In their article “Recognizing Campus Landscapes as Learning Spaces,” Kathleen Scholl and Gowri Betrabet Gulwadi argue that college campus landscapes should be part of a holistic learning environment for students. Scholl and Gulwadi argue that open spaces and natural landscapes provide students with attentional restoration, whereby students can unwind from focusing in traditional classes. They also argue that a dynamic campus leads students to view their learning experiences as dynamic and holistic.
Scholl and Gulwadi state that research has never been done on how landscapes specifically affect student learning. In this article, they view the main benefit of landscapes and openness as attentional restoration therapy. Their claim is undeniable to any reader in college; almost any reader can relate to focusing in class for hours to a point of being drained, then sitting outside for a while to rest and restore their attentional energy. Thus, the article is very easy to relate to since the authors write to a specific audience.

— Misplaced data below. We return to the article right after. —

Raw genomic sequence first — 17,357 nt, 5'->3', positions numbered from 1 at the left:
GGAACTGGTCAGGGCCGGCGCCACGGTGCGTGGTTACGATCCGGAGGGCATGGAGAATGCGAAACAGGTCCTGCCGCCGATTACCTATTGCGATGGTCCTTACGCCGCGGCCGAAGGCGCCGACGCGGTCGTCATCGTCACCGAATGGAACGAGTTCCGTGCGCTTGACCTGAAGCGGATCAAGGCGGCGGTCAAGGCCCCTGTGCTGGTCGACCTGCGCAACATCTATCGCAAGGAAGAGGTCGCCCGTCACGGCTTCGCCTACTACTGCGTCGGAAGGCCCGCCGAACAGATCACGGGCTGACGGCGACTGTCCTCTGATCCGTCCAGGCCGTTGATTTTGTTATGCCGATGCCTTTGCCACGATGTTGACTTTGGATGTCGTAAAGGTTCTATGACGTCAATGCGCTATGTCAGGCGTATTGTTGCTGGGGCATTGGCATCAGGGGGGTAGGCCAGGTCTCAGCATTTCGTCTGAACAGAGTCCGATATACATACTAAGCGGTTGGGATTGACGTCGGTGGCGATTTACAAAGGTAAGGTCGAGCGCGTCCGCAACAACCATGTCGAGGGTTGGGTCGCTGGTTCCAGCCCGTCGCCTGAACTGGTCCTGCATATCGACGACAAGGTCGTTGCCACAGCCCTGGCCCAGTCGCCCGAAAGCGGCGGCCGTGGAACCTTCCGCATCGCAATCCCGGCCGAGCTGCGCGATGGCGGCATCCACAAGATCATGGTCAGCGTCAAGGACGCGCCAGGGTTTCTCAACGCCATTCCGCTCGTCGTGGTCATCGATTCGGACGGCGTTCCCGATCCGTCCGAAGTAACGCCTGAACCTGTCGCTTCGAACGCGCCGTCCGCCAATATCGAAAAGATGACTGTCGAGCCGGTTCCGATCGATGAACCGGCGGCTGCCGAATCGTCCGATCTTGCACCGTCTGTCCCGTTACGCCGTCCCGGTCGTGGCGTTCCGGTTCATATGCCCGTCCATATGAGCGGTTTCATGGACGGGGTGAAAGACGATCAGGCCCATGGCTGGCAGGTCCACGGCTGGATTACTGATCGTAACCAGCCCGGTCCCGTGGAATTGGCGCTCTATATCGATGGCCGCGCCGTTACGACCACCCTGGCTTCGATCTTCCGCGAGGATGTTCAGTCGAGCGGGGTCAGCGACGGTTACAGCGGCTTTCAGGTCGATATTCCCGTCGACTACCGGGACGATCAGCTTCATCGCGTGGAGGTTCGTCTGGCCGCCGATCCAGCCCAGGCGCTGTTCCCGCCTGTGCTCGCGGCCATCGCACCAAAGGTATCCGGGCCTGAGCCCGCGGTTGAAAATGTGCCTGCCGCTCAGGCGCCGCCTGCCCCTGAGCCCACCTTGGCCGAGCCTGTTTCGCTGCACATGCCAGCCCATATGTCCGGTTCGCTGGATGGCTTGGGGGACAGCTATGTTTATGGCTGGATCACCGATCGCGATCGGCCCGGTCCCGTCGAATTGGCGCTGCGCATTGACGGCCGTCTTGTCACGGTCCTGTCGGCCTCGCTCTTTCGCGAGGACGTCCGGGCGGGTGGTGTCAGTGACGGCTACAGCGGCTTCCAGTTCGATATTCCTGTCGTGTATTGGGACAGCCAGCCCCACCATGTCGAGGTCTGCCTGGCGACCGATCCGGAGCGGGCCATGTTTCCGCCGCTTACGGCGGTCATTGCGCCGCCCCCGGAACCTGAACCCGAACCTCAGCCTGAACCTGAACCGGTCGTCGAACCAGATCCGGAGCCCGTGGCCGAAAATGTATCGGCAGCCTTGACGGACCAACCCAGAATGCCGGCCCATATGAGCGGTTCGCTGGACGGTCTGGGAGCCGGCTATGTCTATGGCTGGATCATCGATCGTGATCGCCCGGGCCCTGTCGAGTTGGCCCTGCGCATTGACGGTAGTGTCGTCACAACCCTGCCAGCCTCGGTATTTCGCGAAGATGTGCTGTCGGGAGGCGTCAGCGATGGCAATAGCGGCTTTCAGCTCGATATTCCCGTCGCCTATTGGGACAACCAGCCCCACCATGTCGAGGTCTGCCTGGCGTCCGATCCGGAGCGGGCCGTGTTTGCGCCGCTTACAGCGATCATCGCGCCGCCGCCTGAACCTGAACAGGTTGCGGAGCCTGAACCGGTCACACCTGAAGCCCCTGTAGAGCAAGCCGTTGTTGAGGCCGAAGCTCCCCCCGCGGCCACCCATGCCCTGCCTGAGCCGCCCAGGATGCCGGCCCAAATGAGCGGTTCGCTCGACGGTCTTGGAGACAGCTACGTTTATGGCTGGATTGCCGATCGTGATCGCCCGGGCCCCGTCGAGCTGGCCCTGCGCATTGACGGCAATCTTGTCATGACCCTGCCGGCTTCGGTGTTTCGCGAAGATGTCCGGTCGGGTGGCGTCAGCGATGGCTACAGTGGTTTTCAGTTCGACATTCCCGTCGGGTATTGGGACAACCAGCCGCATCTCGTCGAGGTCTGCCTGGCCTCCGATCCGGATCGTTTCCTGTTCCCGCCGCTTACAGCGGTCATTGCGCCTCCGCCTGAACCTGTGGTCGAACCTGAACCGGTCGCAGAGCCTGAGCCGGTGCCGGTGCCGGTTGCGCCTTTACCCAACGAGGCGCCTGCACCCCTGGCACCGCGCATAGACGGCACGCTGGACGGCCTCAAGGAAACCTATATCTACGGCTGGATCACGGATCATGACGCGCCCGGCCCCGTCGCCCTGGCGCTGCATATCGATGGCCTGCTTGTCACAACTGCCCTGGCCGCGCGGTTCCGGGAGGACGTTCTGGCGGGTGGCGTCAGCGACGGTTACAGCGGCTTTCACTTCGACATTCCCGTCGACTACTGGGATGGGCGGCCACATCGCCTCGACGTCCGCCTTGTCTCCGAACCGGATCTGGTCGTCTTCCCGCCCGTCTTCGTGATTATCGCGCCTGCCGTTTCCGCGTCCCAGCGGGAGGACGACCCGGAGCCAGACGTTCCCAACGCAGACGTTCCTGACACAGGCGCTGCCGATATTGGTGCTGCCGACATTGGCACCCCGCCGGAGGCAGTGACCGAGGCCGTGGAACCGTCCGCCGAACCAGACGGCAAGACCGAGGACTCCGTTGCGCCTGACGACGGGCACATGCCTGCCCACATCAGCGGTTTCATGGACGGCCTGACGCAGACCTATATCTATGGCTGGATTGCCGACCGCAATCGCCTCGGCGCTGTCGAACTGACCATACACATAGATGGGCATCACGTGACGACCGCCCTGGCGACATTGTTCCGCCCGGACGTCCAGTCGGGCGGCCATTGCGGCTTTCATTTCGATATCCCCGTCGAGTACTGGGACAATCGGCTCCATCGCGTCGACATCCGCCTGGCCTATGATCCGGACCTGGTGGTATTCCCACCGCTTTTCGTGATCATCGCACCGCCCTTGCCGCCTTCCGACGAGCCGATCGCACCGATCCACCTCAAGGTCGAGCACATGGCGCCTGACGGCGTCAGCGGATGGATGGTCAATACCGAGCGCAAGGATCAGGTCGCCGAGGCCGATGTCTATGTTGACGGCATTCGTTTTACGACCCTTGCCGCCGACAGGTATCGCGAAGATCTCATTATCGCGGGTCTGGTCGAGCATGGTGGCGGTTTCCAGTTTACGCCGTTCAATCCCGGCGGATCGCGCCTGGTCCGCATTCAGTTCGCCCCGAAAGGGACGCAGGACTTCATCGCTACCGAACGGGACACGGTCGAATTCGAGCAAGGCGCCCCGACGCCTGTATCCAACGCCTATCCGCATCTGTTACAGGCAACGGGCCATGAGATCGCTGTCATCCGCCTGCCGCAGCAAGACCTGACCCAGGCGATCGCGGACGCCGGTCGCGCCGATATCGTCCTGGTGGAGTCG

The second claim made in the article is that dynamic landscapes contribute to dynamic learning. This argument is structured in a very simple “if x, then y” structure. The evidence here is not circumstantial but direct. The authors build on their previous point that the entire campus is a learning environment, rather than just the classrooms. In this way, students are learning when they are walking across the quad, socializing outside, etc. The authors claim that these interactions are ipso facto learning experiences.
After stating the benefits of nature in student learning, the article calls upon college administrators and architects to view the campus as a learning space. When colleges purposely build open spaces into their campuses, provide easy access to wilderness, and engage students in nature, student learning will achieve true dynamism and effectiveness.